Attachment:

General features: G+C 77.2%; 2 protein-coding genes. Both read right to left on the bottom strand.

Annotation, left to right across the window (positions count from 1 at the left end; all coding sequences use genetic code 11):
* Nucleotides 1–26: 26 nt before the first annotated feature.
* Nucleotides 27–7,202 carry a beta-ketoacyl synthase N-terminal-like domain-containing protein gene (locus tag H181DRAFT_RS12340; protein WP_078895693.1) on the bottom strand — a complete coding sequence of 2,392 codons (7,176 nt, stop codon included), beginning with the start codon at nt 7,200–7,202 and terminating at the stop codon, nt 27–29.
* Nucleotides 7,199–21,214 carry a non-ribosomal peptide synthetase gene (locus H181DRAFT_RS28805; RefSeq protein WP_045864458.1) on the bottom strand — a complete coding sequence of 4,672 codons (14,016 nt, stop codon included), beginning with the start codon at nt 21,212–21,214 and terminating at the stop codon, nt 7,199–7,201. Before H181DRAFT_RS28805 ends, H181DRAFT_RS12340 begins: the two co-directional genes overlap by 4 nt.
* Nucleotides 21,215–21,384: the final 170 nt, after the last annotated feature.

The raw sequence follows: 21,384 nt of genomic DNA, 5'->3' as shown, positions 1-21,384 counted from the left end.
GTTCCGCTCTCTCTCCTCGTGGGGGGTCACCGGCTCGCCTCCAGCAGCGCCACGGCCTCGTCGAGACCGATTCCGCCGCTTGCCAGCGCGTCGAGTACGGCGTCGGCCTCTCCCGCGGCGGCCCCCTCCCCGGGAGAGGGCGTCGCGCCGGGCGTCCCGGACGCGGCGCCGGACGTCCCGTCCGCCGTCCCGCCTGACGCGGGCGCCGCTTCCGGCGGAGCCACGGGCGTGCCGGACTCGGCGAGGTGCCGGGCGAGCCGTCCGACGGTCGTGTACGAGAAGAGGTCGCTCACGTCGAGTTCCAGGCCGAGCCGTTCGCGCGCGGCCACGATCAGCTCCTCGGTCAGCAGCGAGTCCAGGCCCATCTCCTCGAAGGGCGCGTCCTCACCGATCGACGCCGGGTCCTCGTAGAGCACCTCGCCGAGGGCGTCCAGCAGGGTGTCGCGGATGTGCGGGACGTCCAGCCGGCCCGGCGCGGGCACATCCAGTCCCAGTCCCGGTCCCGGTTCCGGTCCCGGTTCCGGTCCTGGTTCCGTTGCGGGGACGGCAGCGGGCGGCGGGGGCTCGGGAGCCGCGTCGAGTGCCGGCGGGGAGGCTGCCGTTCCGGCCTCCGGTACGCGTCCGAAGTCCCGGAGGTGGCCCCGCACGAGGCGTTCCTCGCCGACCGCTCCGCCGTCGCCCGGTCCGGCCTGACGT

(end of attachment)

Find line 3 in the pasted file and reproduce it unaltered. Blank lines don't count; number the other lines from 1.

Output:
* Nucleotides 1–26: 26 nt before the first annotated feature.